The harm test in the first part of section 36(1)(b) is that disclosure “could reasonably be expected to result in material loss or gain”. This Office takes the view that the test to be applied is not concerned with the question of probabilities or possibilities but with whether the decision maker’s expectation is reasonable. The harm test in the second part of section 36(1)(b) is that disclosure of the information "could prejudice the competitive position" of the person in the conduct of their business or profession. The standard of proof to be met here is considerably lower than the "could reasonably be expected" test in the first part of this exemption. However, this Office takes the view that, in invoking "prejudice", the damage that could occur must be specified with a reasonable degree of clarity.
The applicant’s position is that there is a reasonable expectation that the release of certain information contained in the records would “impact on the reputation and thus the financial and commercial growth” of the applicant as a private business. It argued that release creates the impression that the facility is not compliant with the relevant legislation and could result in distress to patients.
In its submissions to his Office, the HPRA noted that “tissue establishments are commercial establishments that are in competition with each other”. It said it considers that the issue of commercial sensitivity arises. It said it sought to exempt information from the records which appears to be proprietary, unique or which refers to specific equipment and processes used. In respect of the section 38 consultation, it said it accepted the applicant’s submissions where they appeared reasonable and in line with relevant exemptions and “agreed to many of the redactions proposed by the applicant”. In respect of the findings documented following inspection, the HPRA said release of such information may impact the competitive position of the applicant and it considers that such information is commercially sensitive. It said that the sector is “very price sensitive” and that “the suite of techniques and technological advancements in AHR technology also fuels competition”.
I note that the applicant also sought to redact the terminology used by the HPRA in describing its findings. In essence, its argument is that the release of such information could be reasonably expected to lead to certain presumptions by the reader in respect of those findings without any context regarding current practices and the impact of same. I do not accept this argument. As I have set out above, the HPRA inspection process is summarised on the HPRA website and I am satisfied that the disclosure of the terminology used in the records at issue would not, of itself, give rise to the harms set out in section 36(1)(b).
The records also contain information which I would describe as standard or procedural text including abbreviations, the scope and objective of HPRA inspections and lists of standard procedures carried out by such clinics. The applicant is seeking the redaction of this information as commercially sensitive. The HPRA’s position is that it does not meet the requirements of section 36(1)(b). Having carefully reviewed the information, I am not satisfied that the applicant has sufficiently demonstrated that the relevant harms could flow from the release of this type of information and I find that section 36(1)(b) does not apply.
On the other hand, I accept that the proposed release of details of the findings identified during the inspection and the applicant’s responses to same could prejudice its competitive position. I find that section 36(1)(b) applies to such information. As I have found that section 36(1)(b) applies, I must also consider whether section 36(2) or section 36(3) serve to disapply section 36(1).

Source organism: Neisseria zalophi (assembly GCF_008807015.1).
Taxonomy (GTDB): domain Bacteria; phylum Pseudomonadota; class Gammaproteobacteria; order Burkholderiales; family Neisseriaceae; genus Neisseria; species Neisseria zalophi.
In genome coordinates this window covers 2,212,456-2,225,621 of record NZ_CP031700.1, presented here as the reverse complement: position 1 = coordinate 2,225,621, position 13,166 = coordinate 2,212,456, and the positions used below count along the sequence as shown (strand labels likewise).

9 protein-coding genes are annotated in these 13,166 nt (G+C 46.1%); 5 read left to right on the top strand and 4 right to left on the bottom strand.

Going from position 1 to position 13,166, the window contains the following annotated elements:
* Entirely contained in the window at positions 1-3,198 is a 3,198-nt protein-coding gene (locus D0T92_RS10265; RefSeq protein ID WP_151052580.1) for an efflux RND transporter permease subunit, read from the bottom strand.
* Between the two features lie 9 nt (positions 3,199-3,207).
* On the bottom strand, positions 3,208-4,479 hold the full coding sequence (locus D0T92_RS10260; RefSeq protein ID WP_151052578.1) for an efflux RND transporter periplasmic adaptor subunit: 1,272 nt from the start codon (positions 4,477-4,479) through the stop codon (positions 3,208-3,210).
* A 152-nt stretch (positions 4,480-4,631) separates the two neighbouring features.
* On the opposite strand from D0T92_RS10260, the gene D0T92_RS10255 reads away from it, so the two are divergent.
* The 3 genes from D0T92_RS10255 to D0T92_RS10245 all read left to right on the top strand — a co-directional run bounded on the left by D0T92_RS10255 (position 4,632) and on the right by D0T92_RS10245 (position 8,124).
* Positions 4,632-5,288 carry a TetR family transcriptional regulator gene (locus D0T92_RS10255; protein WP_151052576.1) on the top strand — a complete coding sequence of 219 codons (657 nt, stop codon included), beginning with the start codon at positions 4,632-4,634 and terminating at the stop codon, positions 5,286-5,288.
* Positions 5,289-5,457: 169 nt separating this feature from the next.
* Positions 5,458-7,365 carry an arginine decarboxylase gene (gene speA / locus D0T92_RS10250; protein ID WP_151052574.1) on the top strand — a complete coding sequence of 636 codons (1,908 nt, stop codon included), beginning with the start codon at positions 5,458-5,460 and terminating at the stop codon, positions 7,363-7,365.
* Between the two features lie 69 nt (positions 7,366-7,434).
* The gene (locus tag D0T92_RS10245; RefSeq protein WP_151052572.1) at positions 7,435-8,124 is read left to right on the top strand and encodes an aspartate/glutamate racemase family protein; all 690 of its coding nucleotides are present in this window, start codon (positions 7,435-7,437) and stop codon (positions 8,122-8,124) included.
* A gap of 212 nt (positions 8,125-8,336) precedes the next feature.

Sections 36(1)(a) and 36(1)(c)
Section 36(1)(a) provides for the mandatory refusal of a request if the record concerned contains trade secrets of a person other than the requester concerned. This Office accepts that a trade secret is information used in the trade or business which, if disclosed to a competitor, would be liable to cause real (or significant) harm to the owner of the secret and that the owner must limit the dissemination of it or at least not encourage or permit widespread publication.
Section 36(1)(c) provides for the mandatory refusal of a request if the record concerned contains information whose disclosure could prejudice the conduct or outcome of contractual or other negotiations of the person to whom the information relates. The standard of proof required to meet this exemption is relatively low in the sense that the test is not whether prejudice or harm is certain to materialise but whether it might do so. Having said that, this Office expects that a person seeking to rely on this exemption would be able to show that contractual or other negotiations were in train or were reasonably foreseen which might be affected by the disclosure and would be able to explain how exactly the disclosure could prejudice the conduct or the outcome of such negotiations.
The applicant made limited submissions in respect of the applicability of section 36(1)(a). It said that some of the information in the records which has not been redacted relates to trade secrets and that such information is not made available to the public. However, it has not specifically identified any such information in the records. Having regard to the provisions of section 22(12)(a), I find that section 36(1)(a) does not apply.
In respect of the applicability of section 36(1)(c), the applicant said that the disclosure of the information “would in our view prejudice the conduct or outcome of contractual or other negotiations”. It said that “negative inferences could be drawn that [it] is not compliant with the required legislation and is not operating at an adequate standard” and that this could prejudice current negotiations with prospective clients and service providers. In line with my findings in respect of section 36(1)(b) above, I find that section 36(1)(c) applies to the findings identified during the inspection and the applicant’s responses to same but to none of the other redacted information.